_{Ld}determination of pine based on the EMI response is feasible and effective.

#### 3.3. Validation of the Effectiveness of the Proposed Method Based on the Test

#### 3.3.1. Elastic Modulus Determination by the EMI Method

_{Ld}values of three kinds of pine were computed and are listed in Table 8.

#### 3.3.2. Verification of the Effectiveness of the EMI Method

_{Ld}determination of pine. The commercial buzzer has nearly the same detection accuracy as the rectangular PZT patch, which further demonstrates that the EMI method is effective, practical, and economical, for the commercial buzzer is very cheap and each buzzer costs approximately $0.4.

## 4. Conclusions

- The results of the modal simulation on the transverse vibration method indicate that the detection accuracy of the dynamic modulus of elasticity is higher when the length to thickness ratio of the pine specimen is larger. When the length to thickness ratio of the pine specimen reaches about 50, the detection accuracy meets the actual demand, with which the size of the pine specimen was optimized for impedance measurement.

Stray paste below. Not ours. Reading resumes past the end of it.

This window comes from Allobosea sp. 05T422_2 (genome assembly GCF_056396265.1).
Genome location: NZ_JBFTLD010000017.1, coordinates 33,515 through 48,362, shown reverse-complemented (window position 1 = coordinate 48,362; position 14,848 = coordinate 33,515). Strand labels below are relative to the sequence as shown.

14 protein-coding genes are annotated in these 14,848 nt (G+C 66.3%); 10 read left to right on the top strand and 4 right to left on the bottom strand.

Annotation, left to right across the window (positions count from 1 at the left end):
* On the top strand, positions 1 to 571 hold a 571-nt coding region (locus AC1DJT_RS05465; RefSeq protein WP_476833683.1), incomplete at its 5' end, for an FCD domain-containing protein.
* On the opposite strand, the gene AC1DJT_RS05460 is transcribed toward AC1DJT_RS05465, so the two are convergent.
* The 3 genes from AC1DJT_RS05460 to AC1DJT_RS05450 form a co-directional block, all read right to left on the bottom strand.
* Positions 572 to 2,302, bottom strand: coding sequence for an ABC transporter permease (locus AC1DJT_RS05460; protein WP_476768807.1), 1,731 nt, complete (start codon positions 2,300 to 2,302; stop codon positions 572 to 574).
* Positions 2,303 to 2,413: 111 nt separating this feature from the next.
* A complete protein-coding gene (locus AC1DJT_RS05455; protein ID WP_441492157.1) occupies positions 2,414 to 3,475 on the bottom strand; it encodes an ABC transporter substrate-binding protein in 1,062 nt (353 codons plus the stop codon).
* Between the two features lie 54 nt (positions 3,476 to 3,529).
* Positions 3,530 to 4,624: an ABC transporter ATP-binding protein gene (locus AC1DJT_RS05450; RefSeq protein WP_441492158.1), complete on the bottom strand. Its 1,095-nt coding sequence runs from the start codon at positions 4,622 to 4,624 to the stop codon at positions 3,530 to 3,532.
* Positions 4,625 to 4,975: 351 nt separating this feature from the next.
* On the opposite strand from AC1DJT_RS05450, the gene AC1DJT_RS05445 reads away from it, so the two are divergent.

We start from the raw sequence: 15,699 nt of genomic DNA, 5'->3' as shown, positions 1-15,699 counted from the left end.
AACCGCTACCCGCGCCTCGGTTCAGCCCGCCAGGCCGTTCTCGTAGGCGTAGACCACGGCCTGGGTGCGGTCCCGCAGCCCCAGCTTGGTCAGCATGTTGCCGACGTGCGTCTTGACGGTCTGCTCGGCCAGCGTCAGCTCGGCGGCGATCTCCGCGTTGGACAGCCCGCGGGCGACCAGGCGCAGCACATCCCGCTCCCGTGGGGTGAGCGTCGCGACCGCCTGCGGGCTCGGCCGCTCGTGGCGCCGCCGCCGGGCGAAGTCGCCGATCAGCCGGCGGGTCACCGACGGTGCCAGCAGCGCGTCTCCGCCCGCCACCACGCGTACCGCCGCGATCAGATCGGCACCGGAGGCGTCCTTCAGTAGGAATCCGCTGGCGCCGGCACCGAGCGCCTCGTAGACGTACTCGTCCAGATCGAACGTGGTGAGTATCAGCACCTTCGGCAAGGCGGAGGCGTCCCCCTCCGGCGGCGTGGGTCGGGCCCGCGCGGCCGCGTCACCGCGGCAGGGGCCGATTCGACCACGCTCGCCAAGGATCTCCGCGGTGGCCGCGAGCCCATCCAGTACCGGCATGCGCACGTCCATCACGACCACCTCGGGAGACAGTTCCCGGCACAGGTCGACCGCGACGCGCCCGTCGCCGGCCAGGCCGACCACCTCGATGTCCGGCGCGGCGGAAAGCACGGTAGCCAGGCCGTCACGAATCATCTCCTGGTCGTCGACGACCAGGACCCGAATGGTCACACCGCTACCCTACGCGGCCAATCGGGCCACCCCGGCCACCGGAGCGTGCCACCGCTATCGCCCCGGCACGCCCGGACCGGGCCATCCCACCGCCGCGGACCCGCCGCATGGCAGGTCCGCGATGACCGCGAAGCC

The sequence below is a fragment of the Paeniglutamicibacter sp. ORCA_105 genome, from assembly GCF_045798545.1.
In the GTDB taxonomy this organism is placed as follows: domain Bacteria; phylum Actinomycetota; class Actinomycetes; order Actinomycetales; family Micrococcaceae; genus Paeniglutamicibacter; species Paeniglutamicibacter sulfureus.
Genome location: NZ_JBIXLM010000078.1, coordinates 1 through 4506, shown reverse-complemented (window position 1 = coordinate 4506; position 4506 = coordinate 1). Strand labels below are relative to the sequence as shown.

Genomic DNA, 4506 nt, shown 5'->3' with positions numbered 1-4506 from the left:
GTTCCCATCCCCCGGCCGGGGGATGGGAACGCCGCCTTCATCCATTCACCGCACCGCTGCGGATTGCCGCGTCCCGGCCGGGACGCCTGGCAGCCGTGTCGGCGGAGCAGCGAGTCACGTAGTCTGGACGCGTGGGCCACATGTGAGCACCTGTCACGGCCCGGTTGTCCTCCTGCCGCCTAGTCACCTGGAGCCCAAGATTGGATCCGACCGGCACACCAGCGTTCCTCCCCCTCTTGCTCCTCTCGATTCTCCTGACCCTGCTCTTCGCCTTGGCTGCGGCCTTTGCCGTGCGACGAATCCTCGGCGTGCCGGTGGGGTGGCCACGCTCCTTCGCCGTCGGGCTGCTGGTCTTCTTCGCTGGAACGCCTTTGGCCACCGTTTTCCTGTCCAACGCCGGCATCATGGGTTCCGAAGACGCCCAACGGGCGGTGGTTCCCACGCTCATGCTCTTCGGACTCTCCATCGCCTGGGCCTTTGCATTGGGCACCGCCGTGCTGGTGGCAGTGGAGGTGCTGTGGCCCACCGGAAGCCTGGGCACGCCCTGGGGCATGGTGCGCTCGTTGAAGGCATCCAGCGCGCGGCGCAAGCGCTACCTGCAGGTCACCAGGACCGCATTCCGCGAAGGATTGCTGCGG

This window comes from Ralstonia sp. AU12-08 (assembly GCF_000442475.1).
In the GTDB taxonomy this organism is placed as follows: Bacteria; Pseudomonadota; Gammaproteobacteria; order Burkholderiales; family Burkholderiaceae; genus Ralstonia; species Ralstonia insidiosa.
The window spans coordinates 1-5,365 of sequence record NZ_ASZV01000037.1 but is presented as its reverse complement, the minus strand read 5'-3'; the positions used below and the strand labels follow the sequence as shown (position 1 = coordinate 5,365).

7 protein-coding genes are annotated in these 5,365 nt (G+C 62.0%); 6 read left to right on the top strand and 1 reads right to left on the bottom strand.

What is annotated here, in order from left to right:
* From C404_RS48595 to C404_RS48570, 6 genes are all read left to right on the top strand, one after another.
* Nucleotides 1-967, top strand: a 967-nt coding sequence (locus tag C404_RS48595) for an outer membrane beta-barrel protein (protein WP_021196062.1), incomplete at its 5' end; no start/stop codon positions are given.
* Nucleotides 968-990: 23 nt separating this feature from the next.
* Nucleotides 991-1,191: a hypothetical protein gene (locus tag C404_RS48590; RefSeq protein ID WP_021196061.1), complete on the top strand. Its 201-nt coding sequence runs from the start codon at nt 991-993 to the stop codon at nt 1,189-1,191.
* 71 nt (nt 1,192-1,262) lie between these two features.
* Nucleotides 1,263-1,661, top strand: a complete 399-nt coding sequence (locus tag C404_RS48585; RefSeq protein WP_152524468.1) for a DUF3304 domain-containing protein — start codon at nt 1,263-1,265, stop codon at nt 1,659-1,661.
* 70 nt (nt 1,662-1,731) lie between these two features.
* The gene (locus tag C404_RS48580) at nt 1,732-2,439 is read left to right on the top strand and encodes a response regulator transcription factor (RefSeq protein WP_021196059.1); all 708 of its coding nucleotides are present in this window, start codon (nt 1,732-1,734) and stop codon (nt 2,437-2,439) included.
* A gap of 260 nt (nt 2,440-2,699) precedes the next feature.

- The scanning frequency range of the EMI detection is determined to be 300–600 Hz based on the mode frequencies of three kinds of pine specimens, which nearly cover the first-order bending mode frequencies of all the pine specimens and cannot reach other vibration modes of the pine specimen.
- The EMI simulation results illustrate that a unique and significant formant appears in the real part of each EMI response curve, and the maximum relative errors using the rectangular PZT patch and the circular PZT patch are 1.34% and 1.81%, respectively, which verifies the feasibility and validity of the proposed method.